Wednesday, June 24, 2020                                                                                          Issue # 68



Happy Wednesday to you and thank you again for keeping VMG open and in the lead on providing the right care to our patients and keeping our patients, staff, and practitioners as safe as possible.


National, State and Regional


News from Texas, Florida and Arizona is not good. It is now clear that at least in these states that reopened early or never really took effective measures to prevent spread, there is not only a steep rise in average 7 day new infection rates, there is also a steep rise in hospitalizations. And yet you still see images of crowds, not wearing masks, and packed together shoulder to shoulder at rallies, meetings, and other events.


Seven states have reported record hospitalizations: AZ, AK, CA, NC, SC, TN, and TX. And the NYT reports that Tuesday saw the third highest single day total of new cases since the pandemic started. And 26 states are seeing rising rates of infection causing some public health officials and even Governors to say that they may be losing control of the pandemic in their areas.


New York, New Jersey and Connecticut are now requiring travelers from states with high coronavirus rates to quarantine for two weeks.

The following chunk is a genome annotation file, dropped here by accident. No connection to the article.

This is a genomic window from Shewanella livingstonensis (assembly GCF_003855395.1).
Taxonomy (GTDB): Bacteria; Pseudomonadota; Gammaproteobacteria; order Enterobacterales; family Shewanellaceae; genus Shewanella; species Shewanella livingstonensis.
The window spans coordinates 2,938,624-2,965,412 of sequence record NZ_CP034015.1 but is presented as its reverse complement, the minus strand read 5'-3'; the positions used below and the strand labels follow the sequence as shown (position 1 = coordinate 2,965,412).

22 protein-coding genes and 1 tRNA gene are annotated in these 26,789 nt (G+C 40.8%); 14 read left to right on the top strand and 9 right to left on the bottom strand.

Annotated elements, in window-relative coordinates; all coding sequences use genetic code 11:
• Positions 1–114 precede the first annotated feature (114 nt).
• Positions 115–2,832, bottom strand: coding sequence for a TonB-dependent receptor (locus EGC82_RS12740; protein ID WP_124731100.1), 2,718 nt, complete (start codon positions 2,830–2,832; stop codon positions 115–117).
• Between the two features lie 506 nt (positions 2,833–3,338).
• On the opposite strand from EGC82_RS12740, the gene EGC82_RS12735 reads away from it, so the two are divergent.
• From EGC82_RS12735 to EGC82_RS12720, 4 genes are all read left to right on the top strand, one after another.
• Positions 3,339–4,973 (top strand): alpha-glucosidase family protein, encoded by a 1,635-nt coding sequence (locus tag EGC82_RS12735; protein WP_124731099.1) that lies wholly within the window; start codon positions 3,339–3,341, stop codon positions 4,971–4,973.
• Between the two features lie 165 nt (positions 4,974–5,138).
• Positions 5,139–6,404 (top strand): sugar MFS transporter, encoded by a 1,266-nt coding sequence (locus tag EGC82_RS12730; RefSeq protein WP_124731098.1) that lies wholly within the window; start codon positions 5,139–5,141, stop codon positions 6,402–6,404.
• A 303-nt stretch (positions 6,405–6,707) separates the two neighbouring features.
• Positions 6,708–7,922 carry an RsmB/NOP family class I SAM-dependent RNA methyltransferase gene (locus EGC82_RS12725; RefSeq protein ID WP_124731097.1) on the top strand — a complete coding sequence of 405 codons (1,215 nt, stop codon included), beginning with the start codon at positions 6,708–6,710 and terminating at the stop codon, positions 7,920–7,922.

You can see Governor Baker’s remarks on the findings of the report investigating the debacle at the Holyoke Soldiers’ Home in handling COVID-19 here: “The report is devastating.” In addition to replacing personnel, the Governor states that he will implement all of the report’s recommendations for change.


There have been no significant changes recently in our region’s preparedness or rates of infection. The summer is just starting and places are opening with visitors still coming in to the state so rises in infections are still possible and maybe even likely. You know the best defenses.


I know that many of you are encountering relatives and friends who see the idea of wearing masks as an infringement on their freedom. I think we need, to the extent possible, to be educators about this. The key point is that wearing a mask may not help the wearer to avoid infection. But it does help to prevent the wearer from possibly spreading the infection to others. And it’s also important to let people know they can be spreading the virus even if they themselves are not sick or do not feel sick. And, here’s the thing. If we all wore masks and social/physical distanced, we’d reduce the spread significantly.